National Civil Rights Museum | Tennessee

For the past thirty years, the National Civil Rights Museum in Memphis, Tennessee, has been educating visitors about the American Civil Rights Movement. Through interactive exhibits, historical collections, and special events, the museum gives visitors the chance to walk through history and hopefully inspires change for the future.

pin image for national civil rights museum with kids

Though we’ve driven through Memphis several times, we’ve never made a trip to the National Civil Rights Museum. The museum underwent a MAJOR renovation in 2013-2014, and I knew it had to be one of our stops on this trip (2015). We bought a membership before we left because a family membership was cheaper than paying for all of us to get in! This is no longer the case, although the membership is definitely worth it if you’re planning to visit more than once a year.

Lorraine Motel sign with smiling kids

The museum is located at the Lorraine Motel, where Martin Luther King Jr was assassinated in 1968. While the museum covers his life and death, it also provides a comprehensive explanation of the entire American civil rights movement.

the Lorraine Motel where MLK was assassinated

As could be expected for a museum of this type, some of the exhibits’ materials are of a sensitive nature. There is a phenomenal family guide available that walks you through those sensitive materials and encourages talking to your kids about what could be troubling content.

MLK memorial plaque at the Lorraine Motel where he was shot

On April 4, 1968, Martin Luther King Jr was assassinated while speaking with colleagues on the balcony of his hotel room at the Lorraine Motel. The wreath is a permanent fixture on the railing where he was shot.

National Civil Rights Museum window where MLK was shot from

“I may not get there with you but I want you to know that we as a people will get to the Promised Land”- Martin Luther King Jr, the day before his assassination.
James Earl Ray killed Martin Luther King with a single rifle shot from the bathroom window (the window on the far right) of a rooming house across the street from where King was staying.  While Ray was arrested and convicted, conspiracy theories abound and can be explored in the Legacy Building.

View from the window from which MLK was shot

This is the view from the window next to the bathroom window in the rooming house.  The bathroom itself and the bathroom window have been preserved and encased in glass- you can’t go in, but you can look in and see what it looked like on that fateful day over 50 years ago.

National Civil Rights Museum signage regarding slavery

The inside of the Lorraine Motel has been converted to an amazing museum, and it begins with a graphic look at the global impact of slavery.

4 kids at a soda shop counter pretending to do a sit-in

We learned about sit-ins and had a chance to sit on barstools at a replica 1960s lunch counter. This exhibit was nowhere near as intense as the one at the Center For Civil and Human Rights in Atlanta, but the video footage playing on the wall does show a great deal of violence.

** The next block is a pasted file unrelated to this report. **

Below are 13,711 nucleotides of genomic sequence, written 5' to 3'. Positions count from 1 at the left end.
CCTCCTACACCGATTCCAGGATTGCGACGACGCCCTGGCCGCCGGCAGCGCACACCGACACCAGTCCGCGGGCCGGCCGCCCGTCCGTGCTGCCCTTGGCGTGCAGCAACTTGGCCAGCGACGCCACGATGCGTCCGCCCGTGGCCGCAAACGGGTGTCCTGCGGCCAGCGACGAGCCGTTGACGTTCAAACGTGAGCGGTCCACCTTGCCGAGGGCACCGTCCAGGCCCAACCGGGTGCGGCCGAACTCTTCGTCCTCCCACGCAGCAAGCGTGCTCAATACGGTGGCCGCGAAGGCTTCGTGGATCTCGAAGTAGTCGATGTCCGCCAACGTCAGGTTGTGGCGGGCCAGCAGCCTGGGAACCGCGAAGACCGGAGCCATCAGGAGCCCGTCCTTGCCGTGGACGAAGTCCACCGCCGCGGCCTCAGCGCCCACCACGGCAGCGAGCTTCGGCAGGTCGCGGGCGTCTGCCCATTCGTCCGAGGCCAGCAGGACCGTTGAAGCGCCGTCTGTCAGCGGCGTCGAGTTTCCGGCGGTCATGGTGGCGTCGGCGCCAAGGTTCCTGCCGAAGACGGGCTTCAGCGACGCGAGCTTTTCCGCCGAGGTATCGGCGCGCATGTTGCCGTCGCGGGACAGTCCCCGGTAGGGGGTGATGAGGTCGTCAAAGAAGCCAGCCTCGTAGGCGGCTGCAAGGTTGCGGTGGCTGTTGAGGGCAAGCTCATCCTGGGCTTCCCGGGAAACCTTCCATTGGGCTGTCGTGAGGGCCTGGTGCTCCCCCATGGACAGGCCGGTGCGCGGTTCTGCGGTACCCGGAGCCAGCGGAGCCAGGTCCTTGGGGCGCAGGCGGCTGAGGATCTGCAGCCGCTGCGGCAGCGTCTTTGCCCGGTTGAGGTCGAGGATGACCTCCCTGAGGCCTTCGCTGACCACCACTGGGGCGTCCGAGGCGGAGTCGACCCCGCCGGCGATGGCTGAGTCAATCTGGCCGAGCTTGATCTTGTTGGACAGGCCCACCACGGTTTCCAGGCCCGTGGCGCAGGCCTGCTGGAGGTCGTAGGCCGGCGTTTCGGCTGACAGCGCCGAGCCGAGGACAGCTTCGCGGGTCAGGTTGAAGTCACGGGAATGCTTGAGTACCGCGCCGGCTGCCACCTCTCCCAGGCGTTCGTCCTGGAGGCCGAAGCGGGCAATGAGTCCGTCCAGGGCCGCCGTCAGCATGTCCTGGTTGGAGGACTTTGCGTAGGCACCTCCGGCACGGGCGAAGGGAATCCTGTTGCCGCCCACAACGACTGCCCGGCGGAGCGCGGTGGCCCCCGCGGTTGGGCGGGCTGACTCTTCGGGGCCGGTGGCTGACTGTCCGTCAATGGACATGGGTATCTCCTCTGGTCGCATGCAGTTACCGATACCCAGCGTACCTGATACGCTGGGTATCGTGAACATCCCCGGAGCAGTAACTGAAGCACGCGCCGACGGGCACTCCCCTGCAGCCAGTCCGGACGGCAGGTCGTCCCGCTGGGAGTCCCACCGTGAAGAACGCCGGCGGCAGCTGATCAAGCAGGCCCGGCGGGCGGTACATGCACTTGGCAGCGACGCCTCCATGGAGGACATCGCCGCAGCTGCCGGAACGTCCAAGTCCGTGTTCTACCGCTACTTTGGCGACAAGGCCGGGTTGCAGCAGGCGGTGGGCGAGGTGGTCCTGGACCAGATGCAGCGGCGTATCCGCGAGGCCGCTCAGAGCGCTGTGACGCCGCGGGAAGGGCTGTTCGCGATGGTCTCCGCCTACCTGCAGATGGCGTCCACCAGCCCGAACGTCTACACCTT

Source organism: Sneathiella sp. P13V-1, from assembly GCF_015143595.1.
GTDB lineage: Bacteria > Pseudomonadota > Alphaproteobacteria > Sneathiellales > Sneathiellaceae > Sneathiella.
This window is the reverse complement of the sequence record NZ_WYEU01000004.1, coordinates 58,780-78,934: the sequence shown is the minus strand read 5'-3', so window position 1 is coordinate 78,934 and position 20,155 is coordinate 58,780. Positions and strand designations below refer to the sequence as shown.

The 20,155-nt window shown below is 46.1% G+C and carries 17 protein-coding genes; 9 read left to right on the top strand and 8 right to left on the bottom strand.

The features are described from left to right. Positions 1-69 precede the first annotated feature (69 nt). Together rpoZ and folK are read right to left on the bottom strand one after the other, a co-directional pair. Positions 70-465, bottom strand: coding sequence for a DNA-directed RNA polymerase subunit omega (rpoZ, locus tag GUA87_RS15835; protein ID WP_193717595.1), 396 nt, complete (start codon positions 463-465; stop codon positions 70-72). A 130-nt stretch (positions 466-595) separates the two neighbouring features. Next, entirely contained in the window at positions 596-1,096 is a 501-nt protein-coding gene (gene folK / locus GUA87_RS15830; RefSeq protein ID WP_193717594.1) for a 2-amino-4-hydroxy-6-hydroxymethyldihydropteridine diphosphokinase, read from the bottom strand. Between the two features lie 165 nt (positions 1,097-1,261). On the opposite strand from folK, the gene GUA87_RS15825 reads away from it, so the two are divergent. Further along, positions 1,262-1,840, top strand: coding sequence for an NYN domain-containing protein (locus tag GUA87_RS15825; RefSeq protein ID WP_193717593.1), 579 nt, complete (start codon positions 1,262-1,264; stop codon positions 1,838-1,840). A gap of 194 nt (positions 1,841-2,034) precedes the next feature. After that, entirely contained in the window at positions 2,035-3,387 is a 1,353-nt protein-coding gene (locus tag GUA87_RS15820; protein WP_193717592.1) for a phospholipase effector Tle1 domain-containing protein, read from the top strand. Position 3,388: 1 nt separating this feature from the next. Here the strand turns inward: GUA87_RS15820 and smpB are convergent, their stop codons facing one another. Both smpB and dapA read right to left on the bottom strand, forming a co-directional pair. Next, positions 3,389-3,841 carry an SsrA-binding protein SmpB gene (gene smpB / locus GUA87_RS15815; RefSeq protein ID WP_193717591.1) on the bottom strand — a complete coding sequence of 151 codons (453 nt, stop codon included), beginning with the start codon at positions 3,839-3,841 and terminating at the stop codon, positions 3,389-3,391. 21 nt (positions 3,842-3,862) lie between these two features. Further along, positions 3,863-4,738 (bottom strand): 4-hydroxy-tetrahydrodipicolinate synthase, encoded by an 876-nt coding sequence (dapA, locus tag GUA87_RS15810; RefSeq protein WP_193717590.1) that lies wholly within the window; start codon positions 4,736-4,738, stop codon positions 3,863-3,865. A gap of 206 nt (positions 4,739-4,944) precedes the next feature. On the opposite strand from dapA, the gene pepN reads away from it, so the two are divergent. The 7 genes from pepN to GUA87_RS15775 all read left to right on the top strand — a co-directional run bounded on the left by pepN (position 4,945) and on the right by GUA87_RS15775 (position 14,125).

Replica Birmingham jail cells National Civil Rights Museum with kids

The kids ended up jailed in Birmingham, which they thought was fun, and as an adult, brought back memories of being in the jail cells at Alcatraz.

4 kids in the back of the bus

All the kids squished in the back of the bus (with Rosa Parks at the front). While some of these exhibits touched on aspects of the Civil Rights Movement that they’ve heard of, like Rosa Parks and the bus, others were completely new information and opened up the door for more discussion.

National Civil Rights Museum with kids

We had the chance to watch civil rights news on TV, and the kids were both shocked and appalled that back in the day, TVs really were that small AND the programming wasn’t in color.

Protesters and marchers at National Civil Rights Museum

We learned about the March on Washington in 1963 and the Memphis sanitation strike of 1968.

Interactive exhibits at National Civil Rights Museum with kids

The kids LOVED all of the interactive displays- museums are a lot more fun when you can touch and interact with the material. Ellie’s favorite was the phone with a recording of President Johnson and King discussing the Voting Rights Act.  Technically she didn’t listen to any of the recordings because she had the phone upside down, but she did say “hi” a lot. Ben and Lexie liked the “Join the Movement” smart table and learned about women’s rights and poverty. Nick really liked the typewriter from the voter registration exhibit (mainly because he really wants a typewriter).

Lorraine Motel sign on a blue sky day in Memphis

The museum ends with a look at the preserved Room 306- the room that King was staying in on his trip to Memphis. While I think that our kids had a relatively good understanding of the civil rights movement both from school and from being exposed to it at home (we do like our documentaries and American history!), this museum brought it to life and showcased the cruel injustices in American history in a way that they had never seen before.

National Civil Rights Museum at the Lorraine Motel sign

The National Civil Rights Museum was one of the highlights of our trip, and we will definitely be back again. We spent about two hours exploring the museum and grounds, but you could easily spend four to five hours if you want to read everything.

TIPS FOR VISITING THE NATIONAL CIVIL RIGHTS MUSEUM

  • The museum has reopened!!
  • Timed tickets are sold online, and walk-ups are taken based on availability.
  • Adults are $17, Seniors 55+ are $15, Kids ages 5-17 are $14, and 4 and under are free.
  • Free parking is available – to access the lot, turn north on Mulberry St from G.E. Patterson Ave.
  • The Family Guide is a must-read if you’re bringing younger kids.

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